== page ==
Legislation would crack down on short-term corporate apartment rentals 

San Francisco is working to prevent corporations from signing long-term leases only to turn around and rent them back to out-of-town employees when needed. - MIKE KOOZMIN/THE S.F. EXAMINER
  • Mike Koozmin/The S.F. Examiner
  • San Francisco is working to prevent corporations from signing long-term leases only to turn around and rent them back to out-of-town employees when needed.

In a city with skyrocketing rents, rent-control laws, and strong tenant advocacy, it was just a matter of time before corporate “hotelization” became a target of the Board of Supervisors.

The City may be on the verge of cracking-down on illegal short-term corporate apartment rentals. Board president David Chiu has introduced legislation to set up a clear enforcement procedure to prevent corporations from skirting existing law by signing long-term apartment leases only to rent the units out to visiting employees for just a few days or weeks.

Meanwhile, Chiu is still trying to devise a regulatory umbrella for online services like Airbnb, which allow tenants to rent out their entire apartment for days and weeks.

A 1981 law prohibits occupancy for less than 30 days in apartment buildings with four or more units. Such short-term stays fills The City’s precious housing stock with out-of-towners that could otherwise be used by long-term tenants. The practice also can frustrate tenants and raise safety concerns with strangers coming and going like they would at a hotel.

Chiu’s legislation was approved Monday by the Land Use and Economic Development Committee of the Board of Supervisors. The full board will vote Oct. 16 on the bill. It establishes a complaint and hearing process, requires record-keeping to prove compliance and empowers nonprofits to assist tenants in taking civil action.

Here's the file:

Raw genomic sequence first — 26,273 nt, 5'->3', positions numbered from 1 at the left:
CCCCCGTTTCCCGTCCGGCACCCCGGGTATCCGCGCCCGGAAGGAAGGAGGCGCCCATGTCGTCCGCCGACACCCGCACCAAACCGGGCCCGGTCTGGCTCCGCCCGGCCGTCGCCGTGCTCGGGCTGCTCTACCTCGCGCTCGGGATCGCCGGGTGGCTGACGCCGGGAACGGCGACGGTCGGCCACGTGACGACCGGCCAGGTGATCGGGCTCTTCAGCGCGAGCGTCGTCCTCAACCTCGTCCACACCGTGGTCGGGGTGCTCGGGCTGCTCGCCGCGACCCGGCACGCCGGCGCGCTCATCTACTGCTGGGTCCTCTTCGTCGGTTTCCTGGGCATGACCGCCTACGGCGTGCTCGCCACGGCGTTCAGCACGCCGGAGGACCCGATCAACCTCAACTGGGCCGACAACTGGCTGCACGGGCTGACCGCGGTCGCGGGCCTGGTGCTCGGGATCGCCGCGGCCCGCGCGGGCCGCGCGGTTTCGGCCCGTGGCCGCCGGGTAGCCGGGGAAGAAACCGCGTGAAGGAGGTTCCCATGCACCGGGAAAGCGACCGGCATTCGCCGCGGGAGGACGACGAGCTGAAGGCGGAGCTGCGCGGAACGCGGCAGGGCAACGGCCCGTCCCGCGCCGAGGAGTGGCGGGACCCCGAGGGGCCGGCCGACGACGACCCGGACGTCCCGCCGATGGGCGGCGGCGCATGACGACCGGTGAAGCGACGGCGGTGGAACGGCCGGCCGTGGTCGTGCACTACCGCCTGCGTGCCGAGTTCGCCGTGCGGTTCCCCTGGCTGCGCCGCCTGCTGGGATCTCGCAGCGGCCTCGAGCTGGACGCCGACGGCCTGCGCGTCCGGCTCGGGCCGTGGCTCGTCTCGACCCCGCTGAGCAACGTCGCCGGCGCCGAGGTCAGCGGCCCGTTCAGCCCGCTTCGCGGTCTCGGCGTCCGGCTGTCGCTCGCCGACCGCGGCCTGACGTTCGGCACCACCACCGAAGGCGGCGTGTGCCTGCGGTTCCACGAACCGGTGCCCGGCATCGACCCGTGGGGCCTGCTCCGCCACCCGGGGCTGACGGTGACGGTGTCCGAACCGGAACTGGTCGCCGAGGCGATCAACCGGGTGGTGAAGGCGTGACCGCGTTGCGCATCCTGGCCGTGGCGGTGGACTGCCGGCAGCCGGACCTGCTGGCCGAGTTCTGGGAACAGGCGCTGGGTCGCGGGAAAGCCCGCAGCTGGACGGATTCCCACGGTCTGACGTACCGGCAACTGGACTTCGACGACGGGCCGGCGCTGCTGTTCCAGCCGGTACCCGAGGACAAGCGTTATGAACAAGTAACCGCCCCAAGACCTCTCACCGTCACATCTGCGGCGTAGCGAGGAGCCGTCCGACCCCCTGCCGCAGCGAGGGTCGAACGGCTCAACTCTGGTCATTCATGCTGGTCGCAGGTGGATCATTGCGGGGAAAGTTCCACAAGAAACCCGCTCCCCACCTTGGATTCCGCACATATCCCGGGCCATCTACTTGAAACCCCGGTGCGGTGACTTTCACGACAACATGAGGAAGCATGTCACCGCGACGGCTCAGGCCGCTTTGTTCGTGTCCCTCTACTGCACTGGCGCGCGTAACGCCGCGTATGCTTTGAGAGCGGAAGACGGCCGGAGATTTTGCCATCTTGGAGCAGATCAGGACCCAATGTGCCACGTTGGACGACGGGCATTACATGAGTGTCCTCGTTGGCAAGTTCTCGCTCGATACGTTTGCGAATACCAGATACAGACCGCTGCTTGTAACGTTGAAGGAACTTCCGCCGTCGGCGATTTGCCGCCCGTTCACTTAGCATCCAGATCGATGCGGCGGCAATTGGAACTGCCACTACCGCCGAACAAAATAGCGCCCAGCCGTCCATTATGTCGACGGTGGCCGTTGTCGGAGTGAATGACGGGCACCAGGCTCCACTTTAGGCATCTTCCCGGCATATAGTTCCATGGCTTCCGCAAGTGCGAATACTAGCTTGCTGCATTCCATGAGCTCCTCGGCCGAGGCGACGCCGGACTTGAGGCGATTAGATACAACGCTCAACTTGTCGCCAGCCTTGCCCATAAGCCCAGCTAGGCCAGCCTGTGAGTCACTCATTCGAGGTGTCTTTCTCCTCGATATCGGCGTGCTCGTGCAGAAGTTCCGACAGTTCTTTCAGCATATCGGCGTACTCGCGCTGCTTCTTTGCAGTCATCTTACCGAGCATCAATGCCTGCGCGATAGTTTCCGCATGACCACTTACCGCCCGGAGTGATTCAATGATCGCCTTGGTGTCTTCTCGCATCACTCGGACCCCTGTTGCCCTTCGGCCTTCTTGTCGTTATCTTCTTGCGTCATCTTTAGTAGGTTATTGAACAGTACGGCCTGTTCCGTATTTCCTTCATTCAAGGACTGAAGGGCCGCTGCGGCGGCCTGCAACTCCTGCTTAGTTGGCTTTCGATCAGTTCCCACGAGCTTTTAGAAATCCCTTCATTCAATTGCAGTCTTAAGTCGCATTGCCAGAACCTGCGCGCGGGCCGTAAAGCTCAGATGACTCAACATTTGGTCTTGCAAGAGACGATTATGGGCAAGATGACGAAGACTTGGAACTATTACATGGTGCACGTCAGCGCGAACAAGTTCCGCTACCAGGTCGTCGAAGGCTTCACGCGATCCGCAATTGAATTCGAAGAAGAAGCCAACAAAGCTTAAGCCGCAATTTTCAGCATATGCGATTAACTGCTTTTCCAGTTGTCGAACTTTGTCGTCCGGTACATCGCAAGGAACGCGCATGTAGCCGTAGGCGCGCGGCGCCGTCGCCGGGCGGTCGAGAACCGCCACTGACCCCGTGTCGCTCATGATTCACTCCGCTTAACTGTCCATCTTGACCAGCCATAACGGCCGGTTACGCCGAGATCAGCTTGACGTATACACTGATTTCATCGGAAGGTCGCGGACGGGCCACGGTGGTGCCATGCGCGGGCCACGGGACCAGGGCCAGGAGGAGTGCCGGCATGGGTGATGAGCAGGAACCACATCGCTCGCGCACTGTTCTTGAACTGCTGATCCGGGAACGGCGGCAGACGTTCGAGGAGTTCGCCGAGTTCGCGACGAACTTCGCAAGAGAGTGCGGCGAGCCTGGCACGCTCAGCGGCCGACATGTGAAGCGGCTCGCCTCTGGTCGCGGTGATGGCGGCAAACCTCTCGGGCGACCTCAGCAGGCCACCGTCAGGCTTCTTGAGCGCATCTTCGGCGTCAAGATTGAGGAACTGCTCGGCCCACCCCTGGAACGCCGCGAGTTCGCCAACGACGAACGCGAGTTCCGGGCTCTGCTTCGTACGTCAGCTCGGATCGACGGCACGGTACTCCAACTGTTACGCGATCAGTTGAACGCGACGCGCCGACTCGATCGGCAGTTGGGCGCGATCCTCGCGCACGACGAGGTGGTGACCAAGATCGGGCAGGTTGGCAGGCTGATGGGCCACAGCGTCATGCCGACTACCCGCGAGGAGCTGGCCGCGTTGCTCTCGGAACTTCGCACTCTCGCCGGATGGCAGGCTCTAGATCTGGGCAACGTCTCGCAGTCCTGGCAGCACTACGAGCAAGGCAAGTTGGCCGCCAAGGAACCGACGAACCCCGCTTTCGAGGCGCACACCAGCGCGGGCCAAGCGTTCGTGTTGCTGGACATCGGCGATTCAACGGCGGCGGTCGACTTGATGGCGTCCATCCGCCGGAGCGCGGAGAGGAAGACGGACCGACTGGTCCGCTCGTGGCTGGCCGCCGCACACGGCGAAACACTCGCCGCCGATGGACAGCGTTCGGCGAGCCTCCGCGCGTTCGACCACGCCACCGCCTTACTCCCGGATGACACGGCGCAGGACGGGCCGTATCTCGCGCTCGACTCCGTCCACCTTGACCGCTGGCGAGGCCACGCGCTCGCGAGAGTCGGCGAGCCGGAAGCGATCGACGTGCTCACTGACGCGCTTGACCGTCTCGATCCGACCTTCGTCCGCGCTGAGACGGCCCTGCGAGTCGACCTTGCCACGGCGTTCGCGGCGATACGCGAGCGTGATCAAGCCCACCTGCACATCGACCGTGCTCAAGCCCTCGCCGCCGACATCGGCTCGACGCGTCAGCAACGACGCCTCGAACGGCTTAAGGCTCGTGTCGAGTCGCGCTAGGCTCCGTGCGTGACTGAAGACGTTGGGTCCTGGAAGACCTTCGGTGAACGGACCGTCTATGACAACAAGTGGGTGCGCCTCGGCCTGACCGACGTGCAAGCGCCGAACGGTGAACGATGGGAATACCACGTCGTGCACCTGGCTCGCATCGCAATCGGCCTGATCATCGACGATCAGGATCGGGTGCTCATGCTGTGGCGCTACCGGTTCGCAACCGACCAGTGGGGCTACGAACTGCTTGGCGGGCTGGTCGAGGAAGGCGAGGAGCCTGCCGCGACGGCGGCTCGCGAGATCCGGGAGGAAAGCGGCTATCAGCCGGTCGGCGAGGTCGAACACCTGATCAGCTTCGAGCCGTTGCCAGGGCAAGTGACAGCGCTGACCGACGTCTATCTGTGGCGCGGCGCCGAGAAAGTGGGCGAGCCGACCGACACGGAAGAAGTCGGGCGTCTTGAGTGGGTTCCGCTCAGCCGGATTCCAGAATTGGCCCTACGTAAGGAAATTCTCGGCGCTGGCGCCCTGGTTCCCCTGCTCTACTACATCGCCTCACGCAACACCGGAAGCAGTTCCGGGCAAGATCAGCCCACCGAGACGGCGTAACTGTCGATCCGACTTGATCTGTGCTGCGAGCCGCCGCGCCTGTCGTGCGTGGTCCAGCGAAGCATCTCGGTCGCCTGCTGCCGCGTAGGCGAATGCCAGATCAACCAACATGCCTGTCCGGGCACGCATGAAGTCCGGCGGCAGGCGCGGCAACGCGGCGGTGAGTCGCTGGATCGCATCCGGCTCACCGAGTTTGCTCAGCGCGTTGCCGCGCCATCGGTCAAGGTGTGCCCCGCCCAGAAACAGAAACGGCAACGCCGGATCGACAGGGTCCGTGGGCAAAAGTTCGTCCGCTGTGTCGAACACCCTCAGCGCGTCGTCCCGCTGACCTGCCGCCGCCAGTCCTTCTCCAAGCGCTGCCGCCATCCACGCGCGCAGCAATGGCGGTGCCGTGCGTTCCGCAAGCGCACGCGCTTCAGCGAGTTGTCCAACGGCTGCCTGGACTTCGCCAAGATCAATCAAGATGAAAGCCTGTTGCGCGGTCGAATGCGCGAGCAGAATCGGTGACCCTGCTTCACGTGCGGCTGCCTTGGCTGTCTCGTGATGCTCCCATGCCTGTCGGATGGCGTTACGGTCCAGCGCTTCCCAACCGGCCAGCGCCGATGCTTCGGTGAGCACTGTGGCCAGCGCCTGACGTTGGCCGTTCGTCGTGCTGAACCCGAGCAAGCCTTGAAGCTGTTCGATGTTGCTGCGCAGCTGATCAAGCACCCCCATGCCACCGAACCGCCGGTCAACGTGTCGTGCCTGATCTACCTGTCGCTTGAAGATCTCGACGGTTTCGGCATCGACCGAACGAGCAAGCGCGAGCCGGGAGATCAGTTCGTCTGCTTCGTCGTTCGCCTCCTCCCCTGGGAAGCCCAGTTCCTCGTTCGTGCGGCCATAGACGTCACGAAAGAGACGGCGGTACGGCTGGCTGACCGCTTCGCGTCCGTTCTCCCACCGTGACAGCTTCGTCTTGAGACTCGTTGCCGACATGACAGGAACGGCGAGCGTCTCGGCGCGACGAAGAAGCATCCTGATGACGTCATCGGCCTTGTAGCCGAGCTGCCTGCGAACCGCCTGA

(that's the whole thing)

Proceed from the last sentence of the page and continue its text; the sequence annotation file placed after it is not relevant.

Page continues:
Spike Kahn, the owner of 12 units, complained that Airbnb was “taking most of the housing stock,” contributing to lack of housing and increasing rents. She said that the proposal doesn’t go far enough and suggested fee and fines to support The City’s own proactive enforcement.

“The City has become only for the wealthy and those who cram themselves the Tenderloin with four or five people in a room,” Kahn said.

The unregulated Airbnb business model is not only posing challenges for San Francisco, where it is based, but other locations including New York City, which is grappling with issues including taxation.

As Supervisor Eric Mar noted that Airbnb’s businesses “will probably go through the roof” with next weekend’s Fleet Week, America’s Cup and Hardly Strictly Bluegrass events, Chiu said he has been working on coming up with a proposal and to expect something in the coming months.

Chiu said he is working on a process neighbors could use to complain of visitors’ behavior, to ensure that such services don’t displace long-term tenants and determine how such visits should be taxed.


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